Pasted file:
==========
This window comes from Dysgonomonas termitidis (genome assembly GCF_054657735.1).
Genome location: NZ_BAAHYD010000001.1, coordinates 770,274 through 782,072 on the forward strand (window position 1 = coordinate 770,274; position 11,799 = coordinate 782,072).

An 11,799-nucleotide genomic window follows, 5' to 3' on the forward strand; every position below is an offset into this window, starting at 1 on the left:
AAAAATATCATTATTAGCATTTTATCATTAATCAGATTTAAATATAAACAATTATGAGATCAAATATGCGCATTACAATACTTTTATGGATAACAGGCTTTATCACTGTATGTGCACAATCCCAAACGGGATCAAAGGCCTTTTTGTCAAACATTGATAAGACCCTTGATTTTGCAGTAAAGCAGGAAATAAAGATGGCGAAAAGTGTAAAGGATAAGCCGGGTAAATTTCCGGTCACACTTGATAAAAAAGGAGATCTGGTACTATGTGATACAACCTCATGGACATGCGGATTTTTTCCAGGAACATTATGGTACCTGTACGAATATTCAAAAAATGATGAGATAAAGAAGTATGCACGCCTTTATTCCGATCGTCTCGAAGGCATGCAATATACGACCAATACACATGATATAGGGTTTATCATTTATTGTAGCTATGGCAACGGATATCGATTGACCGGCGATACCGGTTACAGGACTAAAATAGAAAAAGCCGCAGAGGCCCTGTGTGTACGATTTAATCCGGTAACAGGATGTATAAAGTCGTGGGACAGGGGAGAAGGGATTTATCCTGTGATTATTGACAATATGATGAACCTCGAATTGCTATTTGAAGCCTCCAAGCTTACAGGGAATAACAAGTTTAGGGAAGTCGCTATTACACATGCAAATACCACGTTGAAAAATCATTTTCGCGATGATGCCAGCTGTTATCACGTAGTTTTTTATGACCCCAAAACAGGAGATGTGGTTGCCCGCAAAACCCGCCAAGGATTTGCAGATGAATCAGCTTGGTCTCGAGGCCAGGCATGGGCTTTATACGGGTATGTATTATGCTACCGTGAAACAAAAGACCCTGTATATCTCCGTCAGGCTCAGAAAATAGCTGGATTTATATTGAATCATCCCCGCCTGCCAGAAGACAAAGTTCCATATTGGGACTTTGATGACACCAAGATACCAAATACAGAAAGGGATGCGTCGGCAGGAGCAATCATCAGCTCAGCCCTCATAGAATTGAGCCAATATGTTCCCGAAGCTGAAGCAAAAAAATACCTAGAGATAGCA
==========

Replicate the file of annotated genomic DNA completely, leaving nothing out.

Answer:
This window comes from Dysgonomonas termitidis (genome assembly GCF_054657735.1).
Genome location: NZ_BAAHYD010000001.1, coordinates 770,274 through 782,072 on the forward strand (window position 1 = coordinate 770,274; position 11,799 = coordinate 782,072).

An 11,799-nucleotide genomic window follows, 5' to 3' on the forward strand; every position below is an offset into this window, starting at 1 on the left:
AAAAATATCATTATTAGCATTTTATCATTAATCAGATTTAAATATAAACAATTATGAGATCAAATATGCGCATTACAATACTTTTATGGATAACAGGCTTTATCACTGTATGTGCACAATCCCAAACGGGATCAAAGGCCTTTTTGTCAAACATTGATAAGACCCTTGATTTTGCAGTAAAGCAGGAAATAAAGATGGCGAAAAGTGTAAAGGATAAGCCGGGTAAATTTCCGGTCACACTTGATAAAAAAGGAGATCTGGTACTATGTGATACAACCTCATGGACATGCGGATTTTTTCCAGGAACATTATGGTACCTGTACGAATATTCAAAAAATGATGAGATAAAGAAGTATGCACGCCTTTATTCCGATCGTCTCGAAGGCATGCAATATACGACCAATACACATGATATAGGGTTTATCATTTATTGTAGCTATGGCAACGGATATCGATTGACCGGCGATACCGGTTACAGGACTAAAATAGAAAAAGCCGCAGAGGCCCTGTGTGTACGATTTAATCCGGTAACAGGATGTATAAAGTCGTGGGACAGGGGAGAAGGGATTTATCCTGTGATTATTGACAATATGATGAACCTCGAATTGCTATTTGAAGCCTCCAAGCTTACAGGGAATAACAAGTTTAGGGAAGTCGCTATTACACATGCAAATACCACGTTGAAAAATCATTTTCGCGATGATGCCAGCTGTTATCACGTAGTTTTTTATGACCCCAAAACAGGAGATGTGGTTGCCCGCAAAACCCGCCAAGGATTTGCAGATGAATCAGCTTGGTCTCGAGGCCAGGCATGGGCTTTATACGGGTATGTATTATGCTACCGTGAAACAAAAGACCCTGTATATCTCCGTCAGGCTCAGAAAATAGCTGGATTTATATTGAATCATCCCCGCCTGCCAGAAGACAAAGTTCCATATTGGGACTTTGATGACACCAAGATACCAAATACAGAAAGGGATGCGTCGGCAGGAGCAATCATCAGCTCAGCCCTCATAGAATTGAGCCAATATGTTCCCGAAGCTGAAGCAAAAAAATACCTAGAGATAGCA